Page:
Daily market review

United States

Mega-caps led US stock indexes slightly higher Tuesday with Amazon, Google, and Tesla showing good gains, but cyclical stocks lagged on recovery worries. The Dow Jones industrial index eased 0.2 percent, the S&P 500 rose 0.2 percent, and the NASDAQ gained 0.7 percent as technology and mega-caps outperformed.

US-China tensions, lack of progress on US fiscal stimulus, and ongoing global pandemic fears combined to depress cyclicals as they are pegged to the recovery while mega-caps evidently are not.

Upbeat earnings from retailers Home Depot, down 1.1 percent, and from Walmart, off 0.7 percent, and another huge beat for US housing starts helped the S&P 500 set record highs above 3,395 in the morning but the market fell back as investors sold on the positive news.

Mega-cap stocks still managed gains, including Amazon, up 4.1 percent after announcing a big expansion. Other winners included Google, up 2.7 percent, Netflix, up 2.0 percent, and Tesla, up 2.8 percent.

Among sectors, technology shares outperformed on gains in internet and software. Materials lagged on weakness in precious metals miners. Other laggards included health care, industrials, financials, and energy, with supermajors suffering the most as crude oil prices retreated.

Kohl's, the retailer, fell 14.7 percent after reporting soft back-to-school sales. Nordstrom's was off 9.8 percent, and Macy's was down 8.4 percent.

In US economic data, housing starts jumped to a 1.496 million annual rate in July, far above expectations and nearing February's pre-virus rate of 1.567 million. Permits, in line with record confidence among homebuilders, are already above February, at 1.495 million in July.

These price data reflect observations at 4:00 PM US ET: Dated Brent spot crude oil fell 23 cents to US$45.08, while spot gold rose US$19.98 to US$2,004.61. The US dollar dropped sharply against most major currencies. The US Treasury 30-year bond yield declined 4 basis points to 1.39 percent while the 10-year note yield fell 2 basis points to 0.67 percent.


Weakness in energy and banking sectors depressed equities Tuesday. The Europe-wide STOXX 600 declined 0.6 percent, the German DAX eased 0.3 percent, the French CAC fell 0.7 percent, and the UK FTSE-100 declined 0.8 percent.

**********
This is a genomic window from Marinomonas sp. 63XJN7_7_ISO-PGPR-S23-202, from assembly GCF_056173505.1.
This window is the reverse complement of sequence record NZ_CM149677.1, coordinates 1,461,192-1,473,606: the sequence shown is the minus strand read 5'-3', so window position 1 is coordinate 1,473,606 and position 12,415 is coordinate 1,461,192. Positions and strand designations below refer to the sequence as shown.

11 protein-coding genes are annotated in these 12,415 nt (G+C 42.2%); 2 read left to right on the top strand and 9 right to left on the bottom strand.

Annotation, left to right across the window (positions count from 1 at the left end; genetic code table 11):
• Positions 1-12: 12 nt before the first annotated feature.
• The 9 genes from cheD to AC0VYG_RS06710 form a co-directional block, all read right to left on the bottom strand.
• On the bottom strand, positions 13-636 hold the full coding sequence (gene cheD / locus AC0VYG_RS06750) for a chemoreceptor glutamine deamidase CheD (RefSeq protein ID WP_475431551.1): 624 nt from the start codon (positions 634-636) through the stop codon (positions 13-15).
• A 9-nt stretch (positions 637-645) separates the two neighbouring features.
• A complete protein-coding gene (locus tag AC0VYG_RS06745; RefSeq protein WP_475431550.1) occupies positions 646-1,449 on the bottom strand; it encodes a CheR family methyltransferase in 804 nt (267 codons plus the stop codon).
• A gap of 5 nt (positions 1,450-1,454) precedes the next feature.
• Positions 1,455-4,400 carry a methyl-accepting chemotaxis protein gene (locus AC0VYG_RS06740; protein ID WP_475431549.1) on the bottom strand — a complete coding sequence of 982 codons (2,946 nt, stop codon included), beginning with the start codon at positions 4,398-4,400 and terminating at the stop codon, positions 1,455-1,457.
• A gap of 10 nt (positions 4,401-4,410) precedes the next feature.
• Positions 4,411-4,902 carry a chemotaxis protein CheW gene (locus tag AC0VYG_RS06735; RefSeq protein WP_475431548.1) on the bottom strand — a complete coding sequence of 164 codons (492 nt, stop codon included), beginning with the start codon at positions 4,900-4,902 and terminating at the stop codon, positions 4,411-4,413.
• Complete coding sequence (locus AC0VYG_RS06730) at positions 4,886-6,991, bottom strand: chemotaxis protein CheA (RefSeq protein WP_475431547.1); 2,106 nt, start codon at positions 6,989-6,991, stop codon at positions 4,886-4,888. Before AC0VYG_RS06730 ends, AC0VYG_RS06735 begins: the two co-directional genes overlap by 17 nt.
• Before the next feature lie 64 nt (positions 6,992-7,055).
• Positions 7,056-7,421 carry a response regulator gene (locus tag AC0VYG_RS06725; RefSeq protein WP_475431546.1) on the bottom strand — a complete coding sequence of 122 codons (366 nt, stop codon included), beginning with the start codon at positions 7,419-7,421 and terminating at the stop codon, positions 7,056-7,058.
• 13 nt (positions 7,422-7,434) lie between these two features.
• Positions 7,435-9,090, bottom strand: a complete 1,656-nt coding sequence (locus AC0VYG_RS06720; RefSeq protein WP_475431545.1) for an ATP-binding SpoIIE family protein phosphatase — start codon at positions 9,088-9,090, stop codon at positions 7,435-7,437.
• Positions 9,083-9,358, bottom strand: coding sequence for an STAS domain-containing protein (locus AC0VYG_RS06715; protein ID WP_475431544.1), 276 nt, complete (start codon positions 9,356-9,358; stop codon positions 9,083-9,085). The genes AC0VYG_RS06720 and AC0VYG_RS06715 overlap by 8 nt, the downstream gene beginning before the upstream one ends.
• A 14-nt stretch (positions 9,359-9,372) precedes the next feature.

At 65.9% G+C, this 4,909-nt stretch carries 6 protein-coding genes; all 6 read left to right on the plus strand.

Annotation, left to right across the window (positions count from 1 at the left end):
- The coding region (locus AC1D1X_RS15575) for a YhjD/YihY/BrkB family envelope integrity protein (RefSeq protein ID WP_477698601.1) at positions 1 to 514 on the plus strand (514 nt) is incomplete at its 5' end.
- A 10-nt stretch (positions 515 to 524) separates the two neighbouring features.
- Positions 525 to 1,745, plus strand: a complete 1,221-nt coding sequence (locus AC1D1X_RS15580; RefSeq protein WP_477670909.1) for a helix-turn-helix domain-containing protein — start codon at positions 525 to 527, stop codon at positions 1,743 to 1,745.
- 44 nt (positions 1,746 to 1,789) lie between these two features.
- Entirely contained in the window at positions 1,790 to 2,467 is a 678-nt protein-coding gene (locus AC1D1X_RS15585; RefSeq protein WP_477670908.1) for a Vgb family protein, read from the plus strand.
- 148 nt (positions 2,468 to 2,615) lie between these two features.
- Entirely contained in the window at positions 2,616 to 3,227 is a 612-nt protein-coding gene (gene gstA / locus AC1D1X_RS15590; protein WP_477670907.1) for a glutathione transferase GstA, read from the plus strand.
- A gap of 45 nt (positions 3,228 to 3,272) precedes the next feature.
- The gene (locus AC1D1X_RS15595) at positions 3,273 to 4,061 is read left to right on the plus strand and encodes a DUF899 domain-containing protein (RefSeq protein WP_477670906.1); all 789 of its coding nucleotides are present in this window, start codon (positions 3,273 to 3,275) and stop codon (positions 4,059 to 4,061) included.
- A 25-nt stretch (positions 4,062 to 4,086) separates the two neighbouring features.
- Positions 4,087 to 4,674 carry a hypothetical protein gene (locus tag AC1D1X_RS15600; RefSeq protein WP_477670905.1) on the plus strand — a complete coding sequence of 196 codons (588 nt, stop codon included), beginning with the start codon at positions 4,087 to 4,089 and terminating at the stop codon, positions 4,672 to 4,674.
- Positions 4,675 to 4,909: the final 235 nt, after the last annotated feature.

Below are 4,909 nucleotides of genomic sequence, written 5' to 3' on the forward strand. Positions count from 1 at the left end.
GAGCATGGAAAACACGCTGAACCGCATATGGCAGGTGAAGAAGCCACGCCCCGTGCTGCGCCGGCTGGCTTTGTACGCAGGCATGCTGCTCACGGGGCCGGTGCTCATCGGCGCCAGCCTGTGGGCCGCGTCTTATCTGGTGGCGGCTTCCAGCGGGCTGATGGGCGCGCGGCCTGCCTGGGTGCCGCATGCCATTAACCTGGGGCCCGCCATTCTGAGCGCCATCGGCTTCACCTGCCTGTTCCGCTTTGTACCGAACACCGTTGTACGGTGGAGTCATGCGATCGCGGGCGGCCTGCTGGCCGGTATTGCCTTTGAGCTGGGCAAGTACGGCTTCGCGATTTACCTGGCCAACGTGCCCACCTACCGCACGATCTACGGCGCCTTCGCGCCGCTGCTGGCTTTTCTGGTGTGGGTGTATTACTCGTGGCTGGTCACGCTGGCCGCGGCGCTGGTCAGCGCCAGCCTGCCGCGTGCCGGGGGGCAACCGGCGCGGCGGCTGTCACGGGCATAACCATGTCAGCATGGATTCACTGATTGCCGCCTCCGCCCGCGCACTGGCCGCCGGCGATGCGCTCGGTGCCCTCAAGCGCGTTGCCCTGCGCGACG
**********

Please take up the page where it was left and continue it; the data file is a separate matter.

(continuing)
Energy stocks reflected declining oil prices while banking suffered from lack of progress on US fiscal stimulus and fallout from US-China trade conflicts, including the Trump administration's latest sanctions against Huawei. Sectors holding up best included retail, insurance, and personal and household goods. Coronavirus news was mixed with Germany and Greece reporting rising cases and France seeing declines while Spain's numbers remain elevated.

Among companies in the news, BHP Billiton, the UK miner, fell 2.6 percent after an earnings miss and news it will divest coal assets. Marks & Spencer, the UK retailer, fell 4.9 percent after announcing layoffs and other cost cuts in the face of the pandemic hit to business. Pandora, the Danish jeweler, declined 7.5 percent on weak guidance.

On the plus side, Persimmon, the UK builder, rose 8.5 percent after reinstating its dividend and pointing to strong underlying fundamentals for its business. Ryanair rose 3.4 percent as the market liked its latest cost-cutting plan. Wood Group, the oil services engineering firm, rose 4.9 percent on an earnings beat.

Asia Pacific

Most major Asian markets closed higher Tuesday, though moves were small with the regional data calendar very light. President Trump's announcement Monday that further restrictions will be imposed on Chinese telecom Huawei Technologies appeared to have limited impact on sentiment.

Australia's All Ordinaries index outperformed with an increase of 0.8 percent as authorities reported a further decline in new Covid-19 cases, while the Shanghai Composite index and Hong Kong's Hang Seng index advanced 0.4 percent and 0.1 percent respectively. Japan's Nikkei and Topix indices were little changed while Korea's Kospi index was the main regional outlier, dropping 2.5 percent on reports of a new spike in domestic Covid-19 cases.

Minutes from the Reserve Bank of Australia's August 4 meeting underscored that officials consider the virus downturn in Australia's economy to be less severe that initially expected but that the recovery will likely be slower than previously expected due to the re-tightening of restrictions in response to the recent surge in cases. Officials again confirmed that policy rates will not be raised until progress is made towards full employment and they are confident that inflation will be sustainably within their 2.0 percent to 3.0 percent target range.

Looking ahead*

On Wednesday in Asia/Pacific, New Zealand PPI, Japanese merchandise trade, Japanese machine orders, and Chinese loan prime rate reports are due. In Europe, UK PPI, UK CPI, and Eurozone HICP reports are scheduled. In North America, the FOMC policy meeting minutes are on tap.

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